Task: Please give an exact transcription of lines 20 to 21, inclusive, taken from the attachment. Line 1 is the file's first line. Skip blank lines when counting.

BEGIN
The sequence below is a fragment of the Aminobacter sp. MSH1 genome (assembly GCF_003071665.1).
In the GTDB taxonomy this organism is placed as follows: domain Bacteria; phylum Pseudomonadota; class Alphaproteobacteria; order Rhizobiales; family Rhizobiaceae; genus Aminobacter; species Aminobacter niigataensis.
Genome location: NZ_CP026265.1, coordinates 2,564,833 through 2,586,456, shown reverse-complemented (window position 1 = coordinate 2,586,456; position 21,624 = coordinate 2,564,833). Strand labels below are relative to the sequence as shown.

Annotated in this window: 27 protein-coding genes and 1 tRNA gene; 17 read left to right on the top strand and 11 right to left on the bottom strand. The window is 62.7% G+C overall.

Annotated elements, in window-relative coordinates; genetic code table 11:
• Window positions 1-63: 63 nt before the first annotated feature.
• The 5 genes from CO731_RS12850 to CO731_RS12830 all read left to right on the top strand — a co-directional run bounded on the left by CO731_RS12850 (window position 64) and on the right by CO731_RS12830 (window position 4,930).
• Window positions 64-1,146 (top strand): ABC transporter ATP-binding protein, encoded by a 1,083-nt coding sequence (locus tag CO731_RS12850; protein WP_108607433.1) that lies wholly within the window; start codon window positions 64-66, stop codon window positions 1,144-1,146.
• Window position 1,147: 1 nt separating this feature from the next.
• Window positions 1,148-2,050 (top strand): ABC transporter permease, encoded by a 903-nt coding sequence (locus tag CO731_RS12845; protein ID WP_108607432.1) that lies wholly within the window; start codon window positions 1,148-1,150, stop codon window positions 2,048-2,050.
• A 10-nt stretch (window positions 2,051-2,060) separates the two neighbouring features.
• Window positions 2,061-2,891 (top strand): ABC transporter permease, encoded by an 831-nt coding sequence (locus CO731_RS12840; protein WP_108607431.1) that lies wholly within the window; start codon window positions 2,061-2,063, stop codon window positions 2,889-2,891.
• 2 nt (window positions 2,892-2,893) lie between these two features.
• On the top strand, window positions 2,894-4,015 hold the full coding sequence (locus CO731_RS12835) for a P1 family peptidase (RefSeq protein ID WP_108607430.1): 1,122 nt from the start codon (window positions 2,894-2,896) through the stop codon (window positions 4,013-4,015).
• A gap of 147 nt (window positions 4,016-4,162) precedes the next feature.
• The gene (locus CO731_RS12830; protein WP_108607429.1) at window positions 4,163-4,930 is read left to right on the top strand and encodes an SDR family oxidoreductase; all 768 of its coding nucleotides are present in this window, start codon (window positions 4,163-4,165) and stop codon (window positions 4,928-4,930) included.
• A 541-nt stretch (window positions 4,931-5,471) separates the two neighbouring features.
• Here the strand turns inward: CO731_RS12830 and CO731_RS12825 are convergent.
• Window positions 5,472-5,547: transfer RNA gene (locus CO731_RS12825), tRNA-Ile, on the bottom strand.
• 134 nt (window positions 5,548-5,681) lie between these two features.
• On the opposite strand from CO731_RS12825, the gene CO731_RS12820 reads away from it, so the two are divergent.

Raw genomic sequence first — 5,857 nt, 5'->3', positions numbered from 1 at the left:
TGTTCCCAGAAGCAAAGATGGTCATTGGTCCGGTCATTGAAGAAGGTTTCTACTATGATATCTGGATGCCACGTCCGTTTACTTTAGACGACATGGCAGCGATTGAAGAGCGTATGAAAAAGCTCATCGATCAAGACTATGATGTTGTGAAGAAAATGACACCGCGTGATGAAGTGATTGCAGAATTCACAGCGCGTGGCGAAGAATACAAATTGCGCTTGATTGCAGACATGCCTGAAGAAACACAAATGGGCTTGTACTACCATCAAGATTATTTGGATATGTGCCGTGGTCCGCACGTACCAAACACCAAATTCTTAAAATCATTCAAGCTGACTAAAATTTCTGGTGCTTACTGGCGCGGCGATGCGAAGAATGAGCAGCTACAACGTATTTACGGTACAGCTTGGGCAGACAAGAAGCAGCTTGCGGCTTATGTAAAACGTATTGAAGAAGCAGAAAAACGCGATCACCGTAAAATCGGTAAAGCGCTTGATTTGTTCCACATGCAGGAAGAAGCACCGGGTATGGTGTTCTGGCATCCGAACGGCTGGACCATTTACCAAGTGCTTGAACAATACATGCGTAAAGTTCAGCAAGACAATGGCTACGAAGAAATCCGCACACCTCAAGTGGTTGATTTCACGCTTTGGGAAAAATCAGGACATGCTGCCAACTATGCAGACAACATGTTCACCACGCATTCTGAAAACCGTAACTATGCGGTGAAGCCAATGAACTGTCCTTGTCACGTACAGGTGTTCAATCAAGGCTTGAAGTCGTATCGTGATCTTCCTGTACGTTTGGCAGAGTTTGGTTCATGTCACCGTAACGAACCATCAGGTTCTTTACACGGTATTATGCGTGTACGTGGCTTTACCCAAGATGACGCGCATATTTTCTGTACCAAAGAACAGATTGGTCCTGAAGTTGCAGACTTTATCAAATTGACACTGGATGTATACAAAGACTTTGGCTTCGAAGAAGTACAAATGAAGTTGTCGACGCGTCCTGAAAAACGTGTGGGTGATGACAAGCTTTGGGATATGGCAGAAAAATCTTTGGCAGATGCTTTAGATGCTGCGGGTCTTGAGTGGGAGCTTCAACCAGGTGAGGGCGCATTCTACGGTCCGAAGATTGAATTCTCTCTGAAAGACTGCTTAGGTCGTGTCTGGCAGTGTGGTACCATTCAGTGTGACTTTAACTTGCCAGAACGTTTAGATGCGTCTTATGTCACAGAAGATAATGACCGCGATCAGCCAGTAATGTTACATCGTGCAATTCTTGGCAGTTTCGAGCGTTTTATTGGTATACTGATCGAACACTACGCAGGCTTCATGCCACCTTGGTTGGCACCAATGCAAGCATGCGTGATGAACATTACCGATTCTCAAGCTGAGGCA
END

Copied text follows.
• 134 nt (window positions 5,548-5,681) lie between these two features.
• On the opposite strand from CO731_RS12825, the gene CO731_RS12820 reads away from it, so the two are divergent.